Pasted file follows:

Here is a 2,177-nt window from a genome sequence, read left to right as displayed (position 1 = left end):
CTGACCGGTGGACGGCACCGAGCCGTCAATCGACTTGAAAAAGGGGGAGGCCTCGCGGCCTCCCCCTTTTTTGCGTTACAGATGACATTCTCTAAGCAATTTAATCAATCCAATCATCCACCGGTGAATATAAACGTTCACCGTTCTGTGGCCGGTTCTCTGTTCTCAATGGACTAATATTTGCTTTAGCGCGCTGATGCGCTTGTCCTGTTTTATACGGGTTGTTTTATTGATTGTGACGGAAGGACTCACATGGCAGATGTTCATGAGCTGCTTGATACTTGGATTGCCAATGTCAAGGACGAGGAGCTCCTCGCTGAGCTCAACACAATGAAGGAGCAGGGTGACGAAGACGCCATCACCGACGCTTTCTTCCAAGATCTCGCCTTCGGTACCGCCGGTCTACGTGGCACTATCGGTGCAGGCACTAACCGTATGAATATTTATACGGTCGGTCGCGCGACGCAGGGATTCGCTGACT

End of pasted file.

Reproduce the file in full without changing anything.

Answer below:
Here is a 2,177-nt window from a genome sequence, read left to right as displayed (position 1 = left end):
CTGACCGGTGGACGGCACCGAGCCGTCAATCGACTTGAAAAAGGGGGAGGCCTCGCGGCCTCCCCCTTTTTTGCGTTACAGATGACATTCTCTAAGCAATTTAATCAATCCAATCATCCACCGGTGAATATAAACGTTCACCGTTCTGTGGCCGGTTCTCTGTTCTCAATGGACTAATATTTGCTTTAGCGCGCTGATGCGCTTGTCCTGTTTTATACGGGTTGTTTTATTGATTGTGACGGAAGGACTCACATGGCAGATGTTCATGAGCTGCTTGATACTTGGATTGCCAATGTCAAGGACGAGGAGCTCCTCGCTGAGCTCAACACAATGAAGGAGCAGGGTGACGAAGACGCCATCACCGACGCTTTCTTCCAAGATCTCGCCTTCGGTACCGCCGGTCTACGTGGCACTATCGGTGCAGGCACTAACCGTATGAATATTTATACGGTCGGTCGCGCGACGCAGGGATTCGCTGACT